Aeromexico has concluded the dynamism of the Mexican domestic market has slowed, and plans to focus the remainder of its growth in 2H2012 primarily on international expansion in the hopes that soft domestic yields will improve.
But even as the Mexican domestic market appears to be leveling off, Aeromexico believes the country’s economic growth overall remains promising, and is taking steps to create crucial fleet flexibility to ensure it can weather swinging economic fortunes through a pledge to purchase up to 100 Boeing 737 Max and 787-9 jets that allows the carrier to size its fleet upwards or downwards to accommodate market conditions.
The carrier timed the announcement of its intent to purchase the Boeing jets as it released 2Q2012 financial results that showed 15% growth in top-line revenues to MXN10 billion (USD734 million). But its overall profits dropped by MXN431 million (USD34 million), or 74%, to MXN153 million (USD11 million) driven by a 16% depreciation of the Mexican Peso against the dollar and a 14% rise in peso-denominated fuel costs.
Aeromexico financial metrics: 2Q2012 vs 2Q2011, 1H2012 vs 1H2011
Aeromexico’s revenue growth was driven by a 31% rise in combined international and domestic passenger revenue year-on-year in 2Q2012 to roughly MXN9 billion (USD679 million). But the 25% revenue growth during the quarter in the airline’s international passenger revenues was much greater than the 6% growth in Aeromexico’s domestic revenues.
Mexican domestic market produces soft yields
The explosive growth in the Mexican domestic market that occurred after the Aug-2010 demise of Mexicana appears to be tempering, and tilting towards low-cost carriers VivaAeorbus and Volaris, who along with Aeromexico and Interjet quickly moved to seize opportunities created by Mexiana’s market exit. Prior to its collapse Mexicana had a 28% share of the Mexican domestic market.
Mexican DGAC data for May-2011 show that Volaris enjoyed a 2 ppt increase it is domestic passenger share year-over-year to roughly 20% while VivaAerobus enjoyed a similar increase, growing its share from 11% to 13%.
Grupo Aeromexico’s (including its subsidiary Aeromexico Connect) domestic share fell about 2 ppts during May 2011 to roughly 39%. During a discussion with financial analysts outlining the carrier’s 2Q2012 performance, Aeromexico CEO Andres Conesa remarked that during 1H2012 the international market, particularly US transborder, has been strong. He characterised the domestic market as “not weak, but less dynamic”, explaining that yields in the domestic market had been more pressured than international yields.
In order to alleviate some of the pressure on domestic yields, Aeromexico plans to target the bulk of its 8% capacity growth planned for Aug-2012 to Dec-2012 into international markets. The supply growth is being driven by the delivery of the first three 737-800s from an existing order for 10 jets, and two 70-seat Embraer E170s that are replacing Aeroemexico Connect’s smaller-gauge 50-seat ERJ-145s.
Mr Conesa observed that most of the overall capacity growth in the Mexican domestic market occurred during 1H2012, and “we do not have any additional information of new aircraft from competitors between today and the end of the year”. Mexican low-cost carrier Interjet plans to take delivery of its first two Sukhoi Superjet 100s during late 2012, and has previously indicated it would deploy those aircraft on medium-density routes. The carrier also is expected to add a total of six A320 narrowbodies to its fleet during 2012, with two deliveries scheduled for Nov-2012. In late 2011 Volaris estimated it would expand its fleet by seven A320s in 2012 for a total of 41 Airbus narrowbodies while VivaAerobus stated it planned to expand its fleet of 17 737-300s by four aircraft in 2012, with two delivered in the second half of the year.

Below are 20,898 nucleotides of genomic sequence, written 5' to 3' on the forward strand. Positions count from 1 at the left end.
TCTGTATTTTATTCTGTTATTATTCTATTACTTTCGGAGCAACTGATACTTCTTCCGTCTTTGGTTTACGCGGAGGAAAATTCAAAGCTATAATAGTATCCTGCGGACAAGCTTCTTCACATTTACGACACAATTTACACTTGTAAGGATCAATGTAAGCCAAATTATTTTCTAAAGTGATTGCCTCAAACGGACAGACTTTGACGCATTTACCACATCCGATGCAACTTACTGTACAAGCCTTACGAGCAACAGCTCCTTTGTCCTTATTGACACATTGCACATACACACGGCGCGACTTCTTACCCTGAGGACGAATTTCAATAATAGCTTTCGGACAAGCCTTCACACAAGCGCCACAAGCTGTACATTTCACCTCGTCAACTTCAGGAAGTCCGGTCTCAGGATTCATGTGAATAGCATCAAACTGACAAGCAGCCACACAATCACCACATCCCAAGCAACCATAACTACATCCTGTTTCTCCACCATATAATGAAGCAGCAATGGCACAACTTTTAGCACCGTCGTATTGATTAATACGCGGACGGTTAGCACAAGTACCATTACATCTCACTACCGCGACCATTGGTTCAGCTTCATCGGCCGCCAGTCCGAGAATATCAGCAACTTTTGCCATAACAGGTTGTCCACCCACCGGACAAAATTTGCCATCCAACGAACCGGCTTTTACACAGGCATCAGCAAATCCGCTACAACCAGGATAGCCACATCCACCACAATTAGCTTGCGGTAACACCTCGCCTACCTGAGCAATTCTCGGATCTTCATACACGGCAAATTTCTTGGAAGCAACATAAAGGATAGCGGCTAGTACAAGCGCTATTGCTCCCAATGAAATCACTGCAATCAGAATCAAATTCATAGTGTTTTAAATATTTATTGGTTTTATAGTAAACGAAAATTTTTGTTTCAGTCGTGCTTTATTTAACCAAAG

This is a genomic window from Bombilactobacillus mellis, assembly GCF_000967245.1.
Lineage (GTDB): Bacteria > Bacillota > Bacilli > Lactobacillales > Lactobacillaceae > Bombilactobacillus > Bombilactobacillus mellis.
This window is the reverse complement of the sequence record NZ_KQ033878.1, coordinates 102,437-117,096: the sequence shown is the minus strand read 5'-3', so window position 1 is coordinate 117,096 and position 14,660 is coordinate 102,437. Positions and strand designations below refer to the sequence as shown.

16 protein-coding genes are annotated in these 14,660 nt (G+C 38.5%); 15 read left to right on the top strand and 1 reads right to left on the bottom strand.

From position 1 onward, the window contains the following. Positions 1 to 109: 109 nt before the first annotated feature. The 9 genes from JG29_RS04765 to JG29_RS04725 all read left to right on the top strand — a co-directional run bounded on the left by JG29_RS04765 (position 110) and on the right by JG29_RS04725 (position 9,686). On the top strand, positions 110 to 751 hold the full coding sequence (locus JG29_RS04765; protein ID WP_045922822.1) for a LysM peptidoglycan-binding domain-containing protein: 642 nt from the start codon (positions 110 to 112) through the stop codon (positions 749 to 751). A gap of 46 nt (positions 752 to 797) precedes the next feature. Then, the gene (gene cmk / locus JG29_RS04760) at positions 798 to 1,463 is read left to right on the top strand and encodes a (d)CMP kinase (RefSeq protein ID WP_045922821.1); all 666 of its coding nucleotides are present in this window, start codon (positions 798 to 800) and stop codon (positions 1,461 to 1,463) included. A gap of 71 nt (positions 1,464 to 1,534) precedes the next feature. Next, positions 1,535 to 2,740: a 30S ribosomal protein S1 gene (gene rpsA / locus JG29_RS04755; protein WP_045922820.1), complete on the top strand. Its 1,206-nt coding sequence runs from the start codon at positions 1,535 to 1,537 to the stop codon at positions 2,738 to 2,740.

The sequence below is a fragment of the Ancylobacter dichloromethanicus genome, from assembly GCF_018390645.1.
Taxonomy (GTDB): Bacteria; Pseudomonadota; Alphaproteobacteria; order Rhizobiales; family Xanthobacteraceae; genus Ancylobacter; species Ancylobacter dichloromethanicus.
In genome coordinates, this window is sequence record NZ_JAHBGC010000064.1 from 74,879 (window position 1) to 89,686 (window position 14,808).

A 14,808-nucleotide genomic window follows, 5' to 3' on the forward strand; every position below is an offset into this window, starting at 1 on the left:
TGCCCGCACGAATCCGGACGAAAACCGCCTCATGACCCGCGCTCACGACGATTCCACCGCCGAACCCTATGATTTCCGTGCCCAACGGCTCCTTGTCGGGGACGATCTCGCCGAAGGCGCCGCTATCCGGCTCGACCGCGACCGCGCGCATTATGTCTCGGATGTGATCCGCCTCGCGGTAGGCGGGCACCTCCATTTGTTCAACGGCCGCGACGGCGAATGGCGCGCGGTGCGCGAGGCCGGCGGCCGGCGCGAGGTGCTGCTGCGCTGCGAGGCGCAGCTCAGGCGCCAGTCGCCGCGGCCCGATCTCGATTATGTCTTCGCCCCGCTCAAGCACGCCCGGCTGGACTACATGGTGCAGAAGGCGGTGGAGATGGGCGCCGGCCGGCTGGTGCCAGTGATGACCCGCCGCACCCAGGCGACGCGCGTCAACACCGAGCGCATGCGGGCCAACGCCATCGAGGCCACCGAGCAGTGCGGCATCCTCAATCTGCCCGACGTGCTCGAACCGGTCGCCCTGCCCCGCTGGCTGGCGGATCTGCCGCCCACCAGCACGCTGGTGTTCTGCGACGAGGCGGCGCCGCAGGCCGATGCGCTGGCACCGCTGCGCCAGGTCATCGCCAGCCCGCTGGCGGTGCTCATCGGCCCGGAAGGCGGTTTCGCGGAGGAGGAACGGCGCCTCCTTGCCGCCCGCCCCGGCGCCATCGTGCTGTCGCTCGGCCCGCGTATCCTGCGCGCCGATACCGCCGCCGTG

See related article: Mexican LCCs Interjet, Volaris and VivaAerobus plan more rapid growth for 2012
There have been some slight changes in the market dynamics involving Mexico’s four largest carriers – Aeromexico, Interjet, Volaris and VivaAerobus – during 2012. After rising to become Mexico’s second largest domestic carrier with a roughly 23% share, Interjet in 2012 has largely focussed on international expansion. The carrier began broadening its reach into international markets in Dec-2011 and since that time has launched flights from Mexico City to Guatemala, Havana, San Antonio, Miami, and San Jose in Costa Rica. The carrier plans additional US expansion in 03-Aug-2012, when it launches a single daily flight from Mexico City to New York JFK operated with an all-economy Airbus A320.
Volaris made more of transborder push in the wake of Mexicana’s demise and now serves eight destinations in the US. But during 2012 the carrier has also targeted domestic expansion from Guadalajara to Chihuahua, Monterrey, Puebla, Los Mochis and Cancun. Volaris now accounts for nearly 37% of the seating capacity at Guadalajara, which is Mexico’s third busiest airport.
Guadalajara Miguel Hidal Airport capacity by carrier (% of seats): 30-Jul-2012 to 05-Aug-2012
Aeromexico’s new domestic service introduced during 2012 includes flights from Mexico City to Chetumal and Manzanillo and Monterrey to Cancun and Puebla. Schedules show the carrier plans to launch Mexico City-Querertaro on 01-Sep-2012. Aeromexico is the lone airline offering flights from Monterrey and Puebla, and faces no competition on its new service to Queretaro. Monterrey-Cancun is most crowded of the new markets as Aeromexico, Interjet and VivaAerobus all serve the route while Aeromar is Aeromexico’s only competition between Mexico and Manzanillo. The carrier competes with Interjet in the Mexico City-Chetumal market. Aeromexico is not the dominant carrier in terms of seat share in any market where it faces competition, and with the exception of Monterrey-Cancun operates those markets with Embraer E170/190s or ERJs.
Mexico City Juarez International Airport to Manzanillo Airport (seats per week, one way): 30-Jul-2012 to 05-Aug-2012